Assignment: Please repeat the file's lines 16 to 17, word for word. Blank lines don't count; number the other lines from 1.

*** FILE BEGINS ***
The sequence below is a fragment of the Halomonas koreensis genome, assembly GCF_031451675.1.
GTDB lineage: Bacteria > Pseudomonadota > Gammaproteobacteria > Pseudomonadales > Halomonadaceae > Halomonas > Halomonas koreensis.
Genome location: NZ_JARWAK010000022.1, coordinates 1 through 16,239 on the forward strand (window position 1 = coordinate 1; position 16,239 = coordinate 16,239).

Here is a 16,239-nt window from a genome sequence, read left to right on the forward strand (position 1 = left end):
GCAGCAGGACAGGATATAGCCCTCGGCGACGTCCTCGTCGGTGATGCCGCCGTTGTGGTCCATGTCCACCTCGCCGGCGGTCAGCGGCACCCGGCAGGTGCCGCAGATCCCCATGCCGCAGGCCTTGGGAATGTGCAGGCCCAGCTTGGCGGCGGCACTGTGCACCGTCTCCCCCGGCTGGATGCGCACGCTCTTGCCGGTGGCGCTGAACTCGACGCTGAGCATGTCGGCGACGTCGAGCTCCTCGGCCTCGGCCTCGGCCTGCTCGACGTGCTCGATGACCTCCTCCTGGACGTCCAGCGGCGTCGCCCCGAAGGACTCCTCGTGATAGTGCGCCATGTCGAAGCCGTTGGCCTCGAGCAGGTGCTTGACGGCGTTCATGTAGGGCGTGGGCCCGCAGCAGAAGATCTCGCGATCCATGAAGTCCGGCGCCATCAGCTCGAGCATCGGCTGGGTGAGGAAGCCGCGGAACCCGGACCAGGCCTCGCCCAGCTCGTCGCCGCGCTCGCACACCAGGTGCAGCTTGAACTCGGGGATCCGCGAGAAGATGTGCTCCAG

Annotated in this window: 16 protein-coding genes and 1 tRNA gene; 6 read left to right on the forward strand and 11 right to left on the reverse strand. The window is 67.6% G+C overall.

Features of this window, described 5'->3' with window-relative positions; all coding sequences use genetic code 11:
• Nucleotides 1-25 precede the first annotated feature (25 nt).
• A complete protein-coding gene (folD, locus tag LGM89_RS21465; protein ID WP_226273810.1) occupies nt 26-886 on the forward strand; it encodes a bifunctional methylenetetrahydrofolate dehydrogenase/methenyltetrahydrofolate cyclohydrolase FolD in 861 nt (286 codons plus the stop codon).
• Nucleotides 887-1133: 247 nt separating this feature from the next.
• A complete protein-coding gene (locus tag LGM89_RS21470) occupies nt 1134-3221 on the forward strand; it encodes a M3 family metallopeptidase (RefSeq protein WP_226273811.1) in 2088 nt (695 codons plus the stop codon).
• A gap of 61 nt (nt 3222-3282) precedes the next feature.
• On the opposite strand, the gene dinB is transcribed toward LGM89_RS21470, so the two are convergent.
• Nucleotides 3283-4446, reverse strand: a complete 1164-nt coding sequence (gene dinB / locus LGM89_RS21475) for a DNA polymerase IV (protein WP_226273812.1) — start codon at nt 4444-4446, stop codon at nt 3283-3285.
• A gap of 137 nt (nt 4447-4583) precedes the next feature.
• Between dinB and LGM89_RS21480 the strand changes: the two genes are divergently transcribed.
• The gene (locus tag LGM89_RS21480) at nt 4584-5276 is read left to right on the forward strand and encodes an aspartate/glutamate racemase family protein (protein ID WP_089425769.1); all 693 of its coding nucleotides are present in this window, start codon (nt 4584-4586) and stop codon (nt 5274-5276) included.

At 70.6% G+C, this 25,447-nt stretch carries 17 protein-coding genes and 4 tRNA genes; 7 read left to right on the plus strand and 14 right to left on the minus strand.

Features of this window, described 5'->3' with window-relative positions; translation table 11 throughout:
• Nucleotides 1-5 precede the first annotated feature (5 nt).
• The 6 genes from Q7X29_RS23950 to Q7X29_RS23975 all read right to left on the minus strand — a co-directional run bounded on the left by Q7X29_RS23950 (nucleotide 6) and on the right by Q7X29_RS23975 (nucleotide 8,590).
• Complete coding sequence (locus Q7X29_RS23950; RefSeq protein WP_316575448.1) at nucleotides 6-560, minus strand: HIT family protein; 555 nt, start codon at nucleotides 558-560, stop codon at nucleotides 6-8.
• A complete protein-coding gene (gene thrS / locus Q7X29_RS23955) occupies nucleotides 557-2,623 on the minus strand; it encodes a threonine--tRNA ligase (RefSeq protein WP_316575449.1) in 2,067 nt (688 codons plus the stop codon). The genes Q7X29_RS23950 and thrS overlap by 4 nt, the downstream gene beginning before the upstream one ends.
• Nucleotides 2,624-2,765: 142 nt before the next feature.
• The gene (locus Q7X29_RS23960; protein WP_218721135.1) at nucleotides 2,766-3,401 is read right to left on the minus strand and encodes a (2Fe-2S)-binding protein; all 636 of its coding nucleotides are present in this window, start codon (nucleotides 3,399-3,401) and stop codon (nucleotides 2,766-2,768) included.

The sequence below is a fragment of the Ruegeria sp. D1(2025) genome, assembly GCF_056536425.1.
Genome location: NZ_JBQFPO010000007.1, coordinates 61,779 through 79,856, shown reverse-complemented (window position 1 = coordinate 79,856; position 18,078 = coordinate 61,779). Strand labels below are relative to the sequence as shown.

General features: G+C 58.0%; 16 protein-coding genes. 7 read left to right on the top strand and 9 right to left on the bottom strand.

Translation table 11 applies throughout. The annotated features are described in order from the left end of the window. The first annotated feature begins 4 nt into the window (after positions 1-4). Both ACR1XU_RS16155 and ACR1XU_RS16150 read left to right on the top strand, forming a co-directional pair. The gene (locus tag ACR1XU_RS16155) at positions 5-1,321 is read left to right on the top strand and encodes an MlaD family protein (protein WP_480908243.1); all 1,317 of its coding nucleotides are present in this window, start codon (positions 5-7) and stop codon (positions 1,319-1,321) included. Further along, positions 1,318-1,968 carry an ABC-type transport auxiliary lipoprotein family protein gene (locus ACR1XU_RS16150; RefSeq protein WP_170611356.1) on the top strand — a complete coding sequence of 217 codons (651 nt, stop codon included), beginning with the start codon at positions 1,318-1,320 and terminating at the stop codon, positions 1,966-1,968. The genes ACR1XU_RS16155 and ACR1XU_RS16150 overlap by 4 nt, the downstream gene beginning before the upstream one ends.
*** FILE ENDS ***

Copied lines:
• Between dinB and LGM89_RS21480 the strand changes: the two genes are divergently transcribed.
• The gene (locus tag LGM89_RS21480) at nt 4584-5276 is read left to right on the forward strand and encodes an aspartate/glutamate racemase family protein (protein ID WP_089425769.1); all 693 of its coding nucleotides are present in this window, start codon (nt 4584-4586) and stop codon (nt 5274-5276) included.